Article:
Swami KUVALAYANANDA, founder of the KAIVALYADHAMA centre
The KAIVALYADHAMA Centre ( Kaivalya” meaning the ultimate step reached by the practising Yogi and "dhama" the abode) situated in LONAVLA in the state of Maharastra in INDIA is famous for its fundamental and applied research in yoga which began at the beginning of the 20th Century. Its founder, Swami KUVALAYANANDA wished to pass on the age-old yogic tradition which he himself had received from his master the great Bengali yogi PARAMAHAMSA MADHAVADAS MAHARAJ. In this optic, a research of the original manuscripts of the fundamental texts of yoga was undertaken, followed by critical editions in order to bring these texts to modern day readers. Alongside this work, he also wanted to throw a scientific light on the ancient science of Yoga. So this pioneer carried out his work surrounded by disciples, doctors and scientific researchers. These studies have been reported in the journal YOGA MIMAMSA since 1924 and continue today.
At the end of the 19th century and in the first half of the 20th century, a large number of Indians were at the heart of the profound restructuring of Indian society, both of its cultural and spiritual values, resulting in the eventual independence of their country in 1947. At first attracted by political actions when side by side with Sri AUROBINDO, Swami KUVALAYANANDA eventually chose to provide his contribution via the diffusion of a rational, solid and authentic practice of Yoga to a large public.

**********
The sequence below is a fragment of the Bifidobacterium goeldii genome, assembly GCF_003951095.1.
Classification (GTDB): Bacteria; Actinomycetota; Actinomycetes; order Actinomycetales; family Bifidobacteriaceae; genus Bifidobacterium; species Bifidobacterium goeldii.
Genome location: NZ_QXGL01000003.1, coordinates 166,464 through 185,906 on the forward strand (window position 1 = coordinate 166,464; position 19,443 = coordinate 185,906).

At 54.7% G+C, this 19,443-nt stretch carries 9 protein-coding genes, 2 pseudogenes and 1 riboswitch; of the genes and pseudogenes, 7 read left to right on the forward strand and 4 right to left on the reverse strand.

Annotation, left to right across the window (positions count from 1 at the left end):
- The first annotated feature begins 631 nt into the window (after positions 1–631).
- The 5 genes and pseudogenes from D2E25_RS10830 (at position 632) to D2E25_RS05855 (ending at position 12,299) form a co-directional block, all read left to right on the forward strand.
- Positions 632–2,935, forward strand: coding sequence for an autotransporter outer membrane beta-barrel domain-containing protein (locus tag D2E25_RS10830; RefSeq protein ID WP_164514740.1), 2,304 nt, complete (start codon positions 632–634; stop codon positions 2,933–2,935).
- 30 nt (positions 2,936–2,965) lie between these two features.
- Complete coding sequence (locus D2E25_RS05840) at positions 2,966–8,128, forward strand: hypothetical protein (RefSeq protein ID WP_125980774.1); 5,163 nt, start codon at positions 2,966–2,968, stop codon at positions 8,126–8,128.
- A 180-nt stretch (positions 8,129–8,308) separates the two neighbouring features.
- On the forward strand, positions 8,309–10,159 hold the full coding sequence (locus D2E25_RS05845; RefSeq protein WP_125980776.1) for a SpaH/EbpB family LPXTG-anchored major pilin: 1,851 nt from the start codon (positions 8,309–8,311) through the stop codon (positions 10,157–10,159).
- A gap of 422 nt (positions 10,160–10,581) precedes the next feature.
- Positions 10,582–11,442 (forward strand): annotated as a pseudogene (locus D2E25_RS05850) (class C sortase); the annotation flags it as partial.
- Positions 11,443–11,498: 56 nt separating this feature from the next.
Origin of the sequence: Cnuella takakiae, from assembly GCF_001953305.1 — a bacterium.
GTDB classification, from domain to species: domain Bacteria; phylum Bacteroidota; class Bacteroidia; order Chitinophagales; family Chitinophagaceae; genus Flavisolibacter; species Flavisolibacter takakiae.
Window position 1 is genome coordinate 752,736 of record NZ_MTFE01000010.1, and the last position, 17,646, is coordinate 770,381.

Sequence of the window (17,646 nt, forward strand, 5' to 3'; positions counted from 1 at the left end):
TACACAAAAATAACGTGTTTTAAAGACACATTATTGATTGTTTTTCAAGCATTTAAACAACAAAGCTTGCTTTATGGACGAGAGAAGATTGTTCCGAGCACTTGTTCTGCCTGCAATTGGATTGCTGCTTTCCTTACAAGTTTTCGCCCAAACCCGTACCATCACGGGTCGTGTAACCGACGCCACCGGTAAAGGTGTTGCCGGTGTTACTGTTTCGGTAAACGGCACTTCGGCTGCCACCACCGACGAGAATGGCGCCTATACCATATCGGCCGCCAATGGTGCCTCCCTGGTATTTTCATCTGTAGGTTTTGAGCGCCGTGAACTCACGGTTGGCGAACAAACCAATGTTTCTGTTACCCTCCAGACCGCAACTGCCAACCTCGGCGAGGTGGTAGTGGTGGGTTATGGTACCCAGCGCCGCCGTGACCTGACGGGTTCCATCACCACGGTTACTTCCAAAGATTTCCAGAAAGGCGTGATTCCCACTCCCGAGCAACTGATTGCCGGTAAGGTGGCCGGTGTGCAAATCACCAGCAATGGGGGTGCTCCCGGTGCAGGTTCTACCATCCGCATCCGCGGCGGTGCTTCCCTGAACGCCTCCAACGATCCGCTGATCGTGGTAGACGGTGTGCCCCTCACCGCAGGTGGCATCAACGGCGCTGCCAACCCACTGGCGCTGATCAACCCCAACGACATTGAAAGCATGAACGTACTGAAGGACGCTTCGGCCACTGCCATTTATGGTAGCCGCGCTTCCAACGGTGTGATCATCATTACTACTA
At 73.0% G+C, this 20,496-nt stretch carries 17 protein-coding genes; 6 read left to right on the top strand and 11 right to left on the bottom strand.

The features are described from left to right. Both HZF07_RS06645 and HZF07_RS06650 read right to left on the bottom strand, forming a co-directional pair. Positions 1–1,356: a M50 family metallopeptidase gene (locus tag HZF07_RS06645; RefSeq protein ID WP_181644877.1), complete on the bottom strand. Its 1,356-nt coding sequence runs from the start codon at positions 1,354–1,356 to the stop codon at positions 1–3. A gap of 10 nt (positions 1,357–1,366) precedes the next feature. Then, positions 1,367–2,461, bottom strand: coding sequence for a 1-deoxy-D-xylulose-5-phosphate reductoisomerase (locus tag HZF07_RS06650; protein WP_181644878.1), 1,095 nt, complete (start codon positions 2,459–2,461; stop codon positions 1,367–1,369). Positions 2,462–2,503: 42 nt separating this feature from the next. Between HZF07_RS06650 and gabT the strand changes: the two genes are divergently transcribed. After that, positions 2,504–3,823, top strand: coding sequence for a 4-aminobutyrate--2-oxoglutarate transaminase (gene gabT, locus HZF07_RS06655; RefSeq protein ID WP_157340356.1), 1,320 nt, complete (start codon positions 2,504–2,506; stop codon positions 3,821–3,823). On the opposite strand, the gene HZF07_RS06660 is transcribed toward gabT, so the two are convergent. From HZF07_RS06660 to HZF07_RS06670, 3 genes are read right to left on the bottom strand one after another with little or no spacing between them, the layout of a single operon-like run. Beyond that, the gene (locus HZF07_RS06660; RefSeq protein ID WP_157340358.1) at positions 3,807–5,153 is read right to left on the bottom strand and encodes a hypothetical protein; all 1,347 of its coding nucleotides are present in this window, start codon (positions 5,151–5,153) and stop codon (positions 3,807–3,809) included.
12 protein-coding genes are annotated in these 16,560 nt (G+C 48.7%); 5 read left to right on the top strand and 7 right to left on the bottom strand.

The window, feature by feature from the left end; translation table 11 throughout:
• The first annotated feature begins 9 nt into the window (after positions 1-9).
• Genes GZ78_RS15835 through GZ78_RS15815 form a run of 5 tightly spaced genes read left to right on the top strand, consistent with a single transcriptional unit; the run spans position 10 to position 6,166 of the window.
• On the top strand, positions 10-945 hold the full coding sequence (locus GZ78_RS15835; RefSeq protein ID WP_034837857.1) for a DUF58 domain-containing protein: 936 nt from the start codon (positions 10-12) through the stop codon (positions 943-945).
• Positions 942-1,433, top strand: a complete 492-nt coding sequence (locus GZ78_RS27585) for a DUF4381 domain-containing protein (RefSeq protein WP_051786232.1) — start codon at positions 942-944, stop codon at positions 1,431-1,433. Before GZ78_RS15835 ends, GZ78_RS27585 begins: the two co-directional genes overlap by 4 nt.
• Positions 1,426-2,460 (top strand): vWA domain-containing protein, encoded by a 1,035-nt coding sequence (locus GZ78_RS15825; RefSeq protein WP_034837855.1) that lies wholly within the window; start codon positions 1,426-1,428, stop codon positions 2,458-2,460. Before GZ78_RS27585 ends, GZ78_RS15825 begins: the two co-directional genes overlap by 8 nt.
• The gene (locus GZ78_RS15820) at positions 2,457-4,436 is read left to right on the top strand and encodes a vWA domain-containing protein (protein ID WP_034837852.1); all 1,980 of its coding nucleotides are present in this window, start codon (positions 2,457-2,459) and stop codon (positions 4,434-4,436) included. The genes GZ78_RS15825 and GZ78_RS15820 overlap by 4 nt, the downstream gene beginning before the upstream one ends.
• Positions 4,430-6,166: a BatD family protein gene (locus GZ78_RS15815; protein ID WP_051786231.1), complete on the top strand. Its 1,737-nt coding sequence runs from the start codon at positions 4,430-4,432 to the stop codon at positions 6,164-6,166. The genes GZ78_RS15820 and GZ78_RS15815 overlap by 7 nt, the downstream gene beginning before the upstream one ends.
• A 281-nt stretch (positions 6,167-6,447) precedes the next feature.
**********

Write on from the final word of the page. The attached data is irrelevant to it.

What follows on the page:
Impressed by this prominent figure, the Mahatma GANDHI requested his guidance in his personal practices. The DALAI LAMA in exile wished to meet him. The Pandit Jawarharlal NEHRU took a close interest in his work and the government of the young Indian republic officially acknowledged the KAIVALYADHAMA Centre.
- PARAMAHAMSA MADHAVADAS MAHARAJ
PARAMAHAMSA MADHAVADAS MAHARAJ (1798 - 1921) born in Bengal, was initiated as a Sadhu (monk) and entered the order of Vaishnavism. His thirst for knowledge of Yoga practice pushed him to travel all over India on foot in search of different yogic experts for nearly 35 years. He achieved a very great success. Attaining a great mastery over practical Yoga. He then retired in solitude in the caves of the Himalayas for further spiritual progress. He spent a full 12 years there in solitude. In 1869, he joined up with a large Sadhu community (hermits) who elected him as their leader at Vrindavan in 1881. Thereby representing the four major schools of philosophy Bhakti, Advaïta, Vishishtha Advaïta Vedanta and Dvaïta Vedanta. At the age of 80 he finally settled down on the banks of the sacred Narmada river in the state of Gujarat. It is here that he began to teach the secrets of practical yoga to a few selected and deserving disciples. He held extensive knowledge of sacred and secret practices yet the objective closest to his heart was the spiritual uplifting of the masses. In 1909 he organized an All India Sadhu meeting to modernize the order of hermits.
Towards the end of his life crowds of people sought contact with him. It was he who, thanks to his open-minded attitude, lay the foundation for further study and investigation of Yoga culture. The modern revival of practical Yoga truly owes its inspiration to him.